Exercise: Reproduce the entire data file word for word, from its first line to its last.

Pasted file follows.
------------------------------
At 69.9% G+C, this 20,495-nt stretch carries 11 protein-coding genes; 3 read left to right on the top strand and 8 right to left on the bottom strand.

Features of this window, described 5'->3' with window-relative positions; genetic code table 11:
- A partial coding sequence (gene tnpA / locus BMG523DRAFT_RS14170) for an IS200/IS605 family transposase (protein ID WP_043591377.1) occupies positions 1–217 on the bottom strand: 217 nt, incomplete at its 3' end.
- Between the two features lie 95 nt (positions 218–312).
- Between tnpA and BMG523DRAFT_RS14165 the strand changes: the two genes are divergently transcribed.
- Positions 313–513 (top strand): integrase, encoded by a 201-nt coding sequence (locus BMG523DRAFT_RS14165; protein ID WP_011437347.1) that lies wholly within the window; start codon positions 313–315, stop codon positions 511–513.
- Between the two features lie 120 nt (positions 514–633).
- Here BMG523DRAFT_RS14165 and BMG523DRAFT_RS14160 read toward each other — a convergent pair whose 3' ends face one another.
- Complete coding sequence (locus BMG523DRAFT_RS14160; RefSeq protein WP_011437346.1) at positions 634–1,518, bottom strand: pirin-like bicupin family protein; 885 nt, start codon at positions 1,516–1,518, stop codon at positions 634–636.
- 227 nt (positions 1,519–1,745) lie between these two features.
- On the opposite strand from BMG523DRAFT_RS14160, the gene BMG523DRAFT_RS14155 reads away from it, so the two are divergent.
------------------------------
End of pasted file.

At 69.9% G+C, this 20,495-nt stretch carries 11 protein-coding genes; 3 read left to right on the top strand and 8 right to left on the bottom strand.

Features of this window, described 5'->3' with window-relative positions; genetic code table 11:
- A partial coding sequence (gene tnpA / locus BMG523DRAFT_RS14170) for an IS200/IS605 family transposase (protein ID WP_043591377.1) occupies positions 1–217 on the bottom strand: 217 nt, incomplete at its 3' end.
- Between the two features lie 95 nt (positions 218–312).
- Between tnpA and BMG523DRAFT_RS14165 the strand changes: the two genes are divergently transcribed.
- Positions 313–513 (top strand): integrase, encoded by a 201-nt coding sequence (locus BMG523DRAFT_RS14165; protein ID WP_011437347.1) that lies wholly within the window; start codon positions 313–315, stop codon positions 511–513.
- Between the two features lie 120 nt (positions 514–633).
- Here BMG523DRAFT_RS14165 and BMG523DRAFT_RS14160 read toward each other — a convergent pair whose 3' ends face one another.
- Complete coding sequence (locus BMG523DRAFT_RS14160; RefSeq protein WP_011437346.1) at positions 634–1,518, bottom strand: pirin-like bicupin family protein; 885 nt, start codon at positions 1,516–1,518, stop codon at positions 634–636.
- 227 nt (positions 1,519–1,745) lie between these two features.
- On the opposite strand from BMG523DRAFT_RS14160, the gene BMG523DRAFT_RS14155 reads away from it, so the two are divergent.